On paper, the story presents nothing unusual as a le Carré film. The world represented here is just as sinister as in his classics from the Cold War period wherein the humanity came close to the total self-destruction on multiple occasions. Against the stark backdrop of international power-play, le Carré likes to make a point by introducing principled individuals who go a great length for the sake of restoring some semblance of moral decency. Despite the menace of existential threat, these individuals refuse to back down and demand human dignity for themselves and for those they love. Yet, as we have seen in A Most Wanted Man, such a struggle nearly always ends in a hallowing failure. This sobering view of the hidden world defines le Carré’s work and their film adaptations. Drawing from years of experience at MI6, the plots of his novels are always debilitatingly subtle and complex, and the author never shies away from offering a realistic picture of spooks and their creed: there is nothing glamorous about this business, and the differences are made by the accumulations of small advantages obtained by thorough and meticulous work of unsung agents who are not always able to see their tasks completed. Therefore le Carré movies are antithetical to Hollywood takes on the genre: spooks are not superheroes equipped with designer suits, futuristic gadgets and superhuman physical strength; like Smiley or Günter, they appear ‘breathtakingly ordinary’ and melt away into the background of a society wherein they silently toil and grind as they battle with persistent doubt over the effectiveness and the meaning of their assignments. And a happy ending is a rare bird: a conclusion, even a just one, is only the beginning of yet another intrigue wherein more lives would be destroyed. At this point the audience must face a crushing despair: a victory appears utterly pointless in view of the endless trail of global destruction. We realise that ultimately there could be no justification for the sacrifices made, and the lives lost. Plunging into the world of deadly secrets could thus result in a fatalistic Weltanschauung.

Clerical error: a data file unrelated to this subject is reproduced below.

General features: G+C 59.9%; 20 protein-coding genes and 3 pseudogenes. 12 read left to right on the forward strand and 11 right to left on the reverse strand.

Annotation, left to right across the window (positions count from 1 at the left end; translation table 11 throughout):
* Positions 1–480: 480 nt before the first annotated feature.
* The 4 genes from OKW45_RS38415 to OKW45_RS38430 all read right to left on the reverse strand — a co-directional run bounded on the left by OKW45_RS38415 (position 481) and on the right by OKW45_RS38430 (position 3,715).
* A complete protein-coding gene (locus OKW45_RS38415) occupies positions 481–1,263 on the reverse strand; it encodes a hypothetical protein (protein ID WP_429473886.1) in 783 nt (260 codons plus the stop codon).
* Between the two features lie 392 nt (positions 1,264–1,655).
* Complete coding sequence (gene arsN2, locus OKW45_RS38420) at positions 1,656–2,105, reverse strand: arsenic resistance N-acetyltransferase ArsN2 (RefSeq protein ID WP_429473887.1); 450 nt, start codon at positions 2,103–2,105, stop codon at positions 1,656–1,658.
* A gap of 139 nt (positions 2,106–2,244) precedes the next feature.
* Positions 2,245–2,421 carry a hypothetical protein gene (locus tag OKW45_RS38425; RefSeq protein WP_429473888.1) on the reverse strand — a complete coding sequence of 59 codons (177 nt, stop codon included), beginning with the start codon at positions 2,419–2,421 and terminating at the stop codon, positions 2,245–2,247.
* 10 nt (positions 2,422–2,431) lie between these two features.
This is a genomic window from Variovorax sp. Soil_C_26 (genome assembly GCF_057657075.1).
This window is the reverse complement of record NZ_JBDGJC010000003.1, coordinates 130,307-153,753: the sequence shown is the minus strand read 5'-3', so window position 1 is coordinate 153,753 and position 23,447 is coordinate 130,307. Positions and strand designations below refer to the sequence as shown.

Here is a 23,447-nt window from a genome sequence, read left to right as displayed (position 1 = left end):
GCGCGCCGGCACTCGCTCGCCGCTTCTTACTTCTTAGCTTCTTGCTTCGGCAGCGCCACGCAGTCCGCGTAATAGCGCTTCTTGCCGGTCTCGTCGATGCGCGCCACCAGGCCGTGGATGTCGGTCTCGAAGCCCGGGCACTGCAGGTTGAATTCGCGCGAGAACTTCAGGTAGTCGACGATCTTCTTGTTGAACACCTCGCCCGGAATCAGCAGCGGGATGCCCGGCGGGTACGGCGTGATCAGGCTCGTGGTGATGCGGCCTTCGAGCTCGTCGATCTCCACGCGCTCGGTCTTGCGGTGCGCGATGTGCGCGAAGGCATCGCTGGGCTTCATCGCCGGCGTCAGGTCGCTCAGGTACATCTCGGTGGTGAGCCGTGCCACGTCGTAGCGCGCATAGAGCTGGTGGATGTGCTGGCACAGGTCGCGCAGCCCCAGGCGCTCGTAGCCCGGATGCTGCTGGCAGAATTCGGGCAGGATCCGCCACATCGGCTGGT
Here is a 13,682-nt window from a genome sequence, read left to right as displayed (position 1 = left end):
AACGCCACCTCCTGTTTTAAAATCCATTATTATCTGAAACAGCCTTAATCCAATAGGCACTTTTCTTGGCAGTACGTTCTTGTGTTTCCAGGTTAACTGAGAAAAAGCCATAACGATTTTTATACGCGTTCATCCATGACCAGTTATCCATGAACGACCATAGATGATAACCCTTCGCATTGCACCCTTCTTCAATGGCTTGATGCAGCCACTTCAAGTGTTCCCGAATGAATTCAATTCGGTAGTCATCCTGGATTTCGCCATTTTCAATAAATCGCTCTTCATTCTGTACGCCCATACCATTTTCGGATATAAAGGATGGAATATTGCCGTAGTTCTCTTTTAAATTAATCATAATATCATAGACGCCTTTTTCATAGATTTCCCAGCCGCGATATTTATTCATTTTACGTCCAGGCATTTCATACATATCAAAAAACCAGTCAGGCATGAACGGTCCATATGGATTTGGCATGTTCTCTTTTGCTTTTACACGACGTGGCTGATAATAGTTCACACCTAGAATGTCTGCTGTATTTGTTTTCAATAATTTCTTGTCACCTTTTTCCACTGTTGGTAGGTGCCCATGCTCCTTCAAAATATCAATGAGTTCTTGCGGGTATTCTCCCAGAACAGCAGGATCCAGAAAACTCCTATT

Our Kind of Traitor is quite remarkable in that, regardless the terrible context within which the narrative unfolds, it manages to be hopeful without becoming foolish. Whilst being famous for his ability to intelligently illustrate the world in degeneration through the eyes of shadowy figures, le Carré is never satisfied with simply telling us a cautionary tale. In fact, his story is also about ethics: the Briton is seriously invested in the characters' choices and their moral and political implications. His protagonists are deeply flawed and seriously damaged, yet they somehow manage to be just in critical moments of their lives. This is because the underlying motive for the Brit’s fiction is his ceaseless desire to see some justice despite the depth and scope of malaise plaguing our Geist. His story tells us: Whilst there is no justification for the lives destroyed and lost, there are genuine respect, although never publicly acknowledged, for the just actions taken by some upright individuals at critical junctures. The story tells us in no uncertain terms: the darkness would not be destroyed; it is only repelled on this occasion. Yet, like in the song, ‘Heroes’, we must recognise the only fact that matters in the end: it counts that justice could be done, even ‘for just one day’. To give a cinematic expression for such a nuanced attitude about ethics, that is, appreciating just actions as such regardless the overall scheme of things, we need a quality director and a cast to match the ambition of the project. Fortunately we are treated with the best possible solution in this regard: the main four characters, Dima, Perry, Gale and Hector, are perfectly cast. To begin with, Stellan Skarsgård is simply perfect as Dima: his natural reserve and sensitivity shine through in every cut, reinforcing our empathy toward this troubled character by aptly showing that he is not all what he appears: a ‘self-confessed criminal’, a high-ranking member of Vory, a criminal brotherhood known for its absolute opposition to the State. By murdering a KGB officer who made a vile habit of sexually and sadistically abusing his mother, Dima enters the world of organised crime at a tender age, eventually becomes the member of the criminal brotherhood who distinguishes itself by the strict observation of its unique code of conduct. Spending his entire life in the world of organised crime, Dima seeks to spare his family from its darkness to which he was condemned by circumstances. Hence this crisis is also the moment of redemption for Dima: he is ready to pay the price for his life as a criminal in exchange for the safety of his family. Being under siege by the Prince’s henchmen, he tries his luck with the timid Brit he encounters. Yet, it is when Dima’s deep smouldering rage against misogynist violence finds a kindred spirit in Perry, the Russian trusts everything to the clueless university professor: the Brit, who is benign to a fault, flips and fearlessly confronts misogynists, be they a Russian mafioso or the blue-eyed assassin (Paweł Szajda). The bond between the Russian and the Brit forms one of the key aspects of the story, and Ewan McGregor responds to Skarsgård’s performance with an equal measure of sensitivity. The Scott has been very successful by bringing childlike innocence and optimism to everything he does, yet this rare quality does not always sit well with the character he portrays. Fortunately, on this occasion the story allows him to deliver a far more nuanced performance, thereby utilising this actor’s unique quality quite effectively in regard to the character development. Perry is a deeply flawed character, a ‘lost soul’ who cannot find a meaning in his existence and the world around him, and McGregor delivers one of the most complete portrayal of a character in his long career: he appears dry, weary and aged, reflecting a persisting melancholia that plagues him whilst maintaining a childlike openness, an ember surviving in the ashes if you will, that distinguishes his presence on screen. This point is critical: just as Skarsgård convinces us of Dima’s human quality, McGregor makes us understood why this timid mess of a human being is capable of confronting evil when the circumstances prove most challenging; he is in a position to simply walk away from it, yet, despite nearly doing so, he follows his conscience to the bitter end because of his deep empathy to another. In short, one of the threads of this complex story is about how Perry responds to the call for his redemption; he is presented with a chance to define who he is. And, most importantly, he does rise to the occasion with complete disregard to himself. Without McGregor’s unique quality as an actor, Perry and his actions would not make sense at all.